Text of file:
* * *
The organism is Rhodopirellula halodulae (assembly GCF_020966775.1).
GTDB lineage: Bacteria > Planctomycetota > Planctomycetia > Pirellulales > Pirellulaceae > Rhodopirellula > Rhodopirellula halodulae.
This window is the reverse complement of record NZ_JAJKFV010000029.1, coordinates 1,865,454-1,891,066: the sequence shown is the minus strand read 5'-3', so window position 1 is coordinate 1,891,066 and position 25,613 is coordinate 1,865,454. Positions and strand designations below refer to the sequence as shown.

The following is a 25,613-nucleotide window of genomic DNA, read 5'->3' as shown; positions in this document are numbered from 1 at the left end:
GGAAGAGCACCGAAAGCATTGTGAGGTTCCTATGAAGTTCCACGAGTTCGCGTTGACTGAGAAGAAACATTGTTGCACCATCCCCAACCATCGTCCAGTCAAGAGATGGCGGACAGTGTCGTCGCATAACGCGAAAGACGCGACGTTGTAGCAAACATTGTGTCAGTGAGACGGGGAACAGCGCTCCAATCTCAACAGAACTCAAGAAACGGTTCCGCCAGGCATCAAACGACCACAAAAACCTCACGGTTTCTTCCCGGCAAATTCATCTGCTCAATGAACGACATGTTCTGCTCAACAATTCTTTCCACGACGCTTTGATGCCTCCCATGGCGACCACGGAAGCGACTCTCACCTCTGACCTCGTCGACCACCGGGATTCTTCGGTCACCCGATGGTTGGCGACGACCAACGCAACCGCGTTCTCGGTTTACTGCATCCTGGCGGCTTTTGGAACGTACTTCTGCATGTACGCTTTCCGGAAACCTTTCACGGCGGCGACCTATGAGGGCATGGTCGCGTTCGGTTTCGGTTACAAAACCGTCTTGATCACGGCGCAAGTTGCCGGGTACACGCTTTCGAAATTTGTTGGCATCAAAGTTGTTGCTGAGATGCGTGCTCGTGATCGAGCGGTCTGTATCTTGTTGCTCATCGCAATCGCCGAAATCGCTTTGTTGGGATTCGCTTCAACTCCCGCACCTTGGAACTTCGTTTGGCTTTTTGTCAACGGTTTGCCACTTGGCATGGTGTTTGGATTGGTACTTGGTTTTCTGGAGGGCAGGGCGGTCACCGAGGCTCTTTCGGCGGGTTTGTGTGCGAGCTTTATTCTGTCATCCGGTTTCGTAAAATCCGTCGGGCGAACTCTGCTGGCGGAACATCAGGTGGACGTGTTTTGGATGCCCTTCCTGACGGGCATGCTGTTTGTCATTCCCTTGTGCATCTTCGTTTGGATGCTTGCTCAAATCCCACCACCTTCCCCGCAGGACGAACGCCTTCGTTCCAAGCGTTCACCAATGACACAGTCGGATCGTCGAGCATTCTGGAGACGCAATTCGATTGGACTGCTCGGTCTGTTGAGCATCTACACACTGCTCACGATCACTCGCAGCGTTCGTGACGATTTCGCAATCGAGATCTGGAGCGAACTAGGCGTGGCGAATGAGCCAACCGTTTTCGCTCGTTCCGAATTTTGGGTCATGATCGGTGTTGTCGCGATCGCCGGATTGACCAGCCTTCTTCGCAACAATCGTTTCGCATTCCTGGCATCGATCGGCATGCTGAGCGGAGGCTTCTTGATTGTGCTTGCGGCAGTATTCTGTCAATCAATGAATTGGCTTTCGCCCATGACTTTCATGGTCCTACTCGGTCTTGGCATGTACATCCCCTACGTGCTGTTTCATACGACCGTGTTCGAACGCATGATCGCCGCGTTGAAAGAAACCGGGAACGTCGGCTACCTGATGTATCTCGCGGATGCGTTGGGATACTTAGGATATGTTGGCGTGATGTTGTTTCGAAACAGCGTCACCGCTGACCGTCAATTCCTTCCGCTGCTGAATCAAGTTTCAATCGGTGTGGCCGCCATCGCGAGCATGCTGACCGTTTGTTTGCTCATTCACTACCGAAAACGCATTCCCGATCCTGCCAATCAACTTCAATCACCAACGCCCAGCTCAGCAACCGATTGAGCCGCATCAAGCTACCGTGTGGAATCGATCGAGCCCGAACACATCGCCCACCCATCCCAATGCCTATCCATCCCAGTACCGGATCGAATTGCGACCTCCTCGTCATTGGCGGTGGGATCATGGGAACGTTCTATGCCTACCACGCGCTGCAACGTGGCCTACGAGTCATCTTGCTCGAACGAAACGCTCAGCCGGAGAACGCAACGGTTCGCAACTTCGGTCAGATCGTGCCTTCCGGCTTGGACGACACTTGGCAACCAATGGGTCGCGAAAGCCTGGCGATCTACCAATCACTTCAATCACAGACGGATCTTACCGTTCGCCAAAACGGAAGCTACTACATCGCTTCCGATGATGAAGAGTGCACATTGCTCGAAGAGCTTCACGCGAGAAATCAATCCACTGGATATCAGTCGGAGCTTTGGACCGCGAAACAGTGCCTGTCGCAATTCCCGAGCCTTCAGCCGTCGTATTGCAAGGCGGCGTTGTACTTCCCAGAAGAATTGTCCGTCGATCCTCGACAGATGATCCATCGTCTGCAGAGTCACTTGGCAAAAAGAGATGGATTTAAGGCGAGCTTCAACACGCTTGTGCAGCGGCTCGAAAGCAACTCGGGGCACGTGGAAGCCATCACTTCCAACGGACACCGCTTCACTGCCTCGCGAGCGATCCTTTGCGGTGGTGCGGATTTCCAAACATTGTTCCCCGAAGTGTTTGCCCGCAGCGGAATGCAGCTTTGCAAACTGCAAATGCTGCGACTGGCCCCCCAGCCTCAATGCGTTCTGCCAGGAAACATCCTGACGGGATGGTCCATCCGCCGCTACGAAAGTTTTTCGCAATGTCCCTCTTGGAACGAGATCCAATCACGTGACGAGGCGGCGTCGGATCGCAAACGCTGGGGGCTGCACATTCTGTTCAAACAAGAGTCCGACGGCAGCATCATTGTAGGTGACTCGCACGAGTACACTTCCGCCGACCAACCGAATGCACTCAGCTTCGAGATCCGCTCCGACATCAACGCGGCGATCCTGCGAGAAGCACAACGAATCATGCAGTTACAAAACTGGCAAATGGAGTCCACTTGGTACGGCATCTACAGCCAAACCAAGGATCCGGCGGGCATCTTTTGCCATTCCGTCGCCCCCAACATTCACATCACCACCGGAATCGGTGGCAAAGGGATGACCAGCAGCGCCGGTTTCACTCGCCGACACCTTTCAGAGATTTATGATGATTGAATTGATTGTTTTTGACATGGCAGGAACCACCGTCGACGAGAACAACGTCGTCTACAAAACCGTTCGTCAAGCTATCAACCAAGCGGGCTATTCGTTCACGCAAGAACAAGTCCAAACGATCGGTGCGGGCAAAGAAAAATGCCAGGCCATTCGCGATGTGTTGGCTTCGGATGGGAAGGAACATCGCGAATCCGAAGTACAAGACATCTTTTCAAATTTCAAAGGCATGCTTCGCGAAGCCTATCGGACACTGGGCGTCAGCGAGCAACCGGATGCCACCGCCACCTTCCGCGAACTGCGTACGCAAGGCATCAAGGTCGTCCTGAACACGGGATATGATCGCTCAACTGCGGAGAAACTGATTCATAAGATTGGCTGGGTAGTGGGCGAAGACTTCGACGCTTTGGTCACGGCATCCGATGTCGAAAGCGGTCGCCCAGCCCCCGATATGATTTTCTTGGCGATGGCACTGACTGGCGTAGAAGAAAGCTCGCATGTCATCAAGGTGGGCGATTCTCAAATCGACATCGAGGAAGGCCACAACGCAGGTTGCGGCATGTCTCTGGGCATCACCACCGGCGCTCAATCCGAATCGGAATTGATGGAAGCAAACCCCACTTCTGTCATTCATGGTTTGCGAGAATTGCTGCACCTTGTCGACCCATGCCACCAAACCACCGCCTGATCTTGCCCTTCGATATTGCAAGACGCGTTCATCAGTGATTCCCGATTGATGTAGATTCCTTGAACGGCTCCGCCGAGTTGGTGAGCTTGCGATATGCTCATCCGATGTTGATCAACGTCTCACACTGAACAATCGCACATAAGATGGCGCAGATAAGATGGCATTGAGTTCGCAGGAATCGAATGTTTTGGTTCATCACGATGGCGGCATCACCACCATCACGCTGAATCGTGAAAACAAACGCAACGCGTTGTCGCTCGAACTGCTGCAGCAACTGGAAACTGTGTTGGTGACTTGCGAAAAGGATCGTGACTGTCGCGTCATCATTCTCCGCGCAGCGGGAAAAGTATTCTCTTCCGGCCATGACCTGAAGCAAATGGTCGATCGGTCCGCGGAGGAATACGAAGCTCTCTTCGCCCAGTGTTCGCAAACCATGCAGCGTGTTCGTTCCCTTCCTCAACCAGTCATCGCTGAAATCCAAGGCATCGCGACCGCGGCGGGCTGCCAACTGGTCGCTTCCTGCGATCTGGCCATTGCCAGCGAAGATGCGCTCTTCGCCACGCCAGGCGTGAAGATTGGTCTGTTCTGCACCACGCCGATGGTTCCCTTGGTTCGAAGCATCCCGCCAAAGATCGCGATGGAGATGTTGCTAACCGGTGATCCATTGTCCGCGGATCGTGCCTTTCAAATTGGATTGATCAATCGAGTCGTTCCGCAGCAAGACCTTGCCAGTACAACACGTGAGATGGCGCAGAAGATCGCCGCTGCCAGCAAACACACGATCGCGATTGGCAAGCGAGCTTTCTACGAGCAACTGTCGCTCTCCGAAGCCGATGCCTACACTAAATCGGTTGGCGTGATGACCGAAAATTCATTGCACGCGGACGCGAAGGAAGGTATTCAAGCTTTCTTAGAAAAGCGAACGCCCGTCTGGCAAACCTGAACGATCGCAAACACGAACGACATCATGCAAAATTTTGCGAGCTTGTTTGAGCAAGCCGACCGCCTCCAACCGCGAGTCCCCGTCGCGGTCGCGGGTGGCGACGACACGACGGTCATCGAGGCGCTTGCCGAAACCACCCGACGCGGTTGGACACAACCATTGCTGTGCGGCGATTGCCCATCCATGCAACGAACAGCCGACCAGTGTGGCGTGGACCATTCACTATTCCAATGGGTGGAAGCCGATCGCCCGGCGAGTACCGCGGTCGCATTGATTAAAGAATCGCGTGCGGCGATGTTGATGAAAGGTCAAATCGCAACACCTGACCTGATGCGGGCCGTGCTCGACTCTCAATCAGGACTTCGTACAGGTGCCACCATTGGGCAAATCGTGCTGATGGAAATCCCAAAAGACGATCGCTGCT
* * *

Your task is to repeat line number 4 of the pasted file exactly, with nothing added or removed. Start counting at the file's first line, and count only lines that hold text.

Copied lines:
The following is a 25,613-nucleotide window of genomic DNA, read 5'->3' as shown; positions in this document are numbered from 1 at the left end: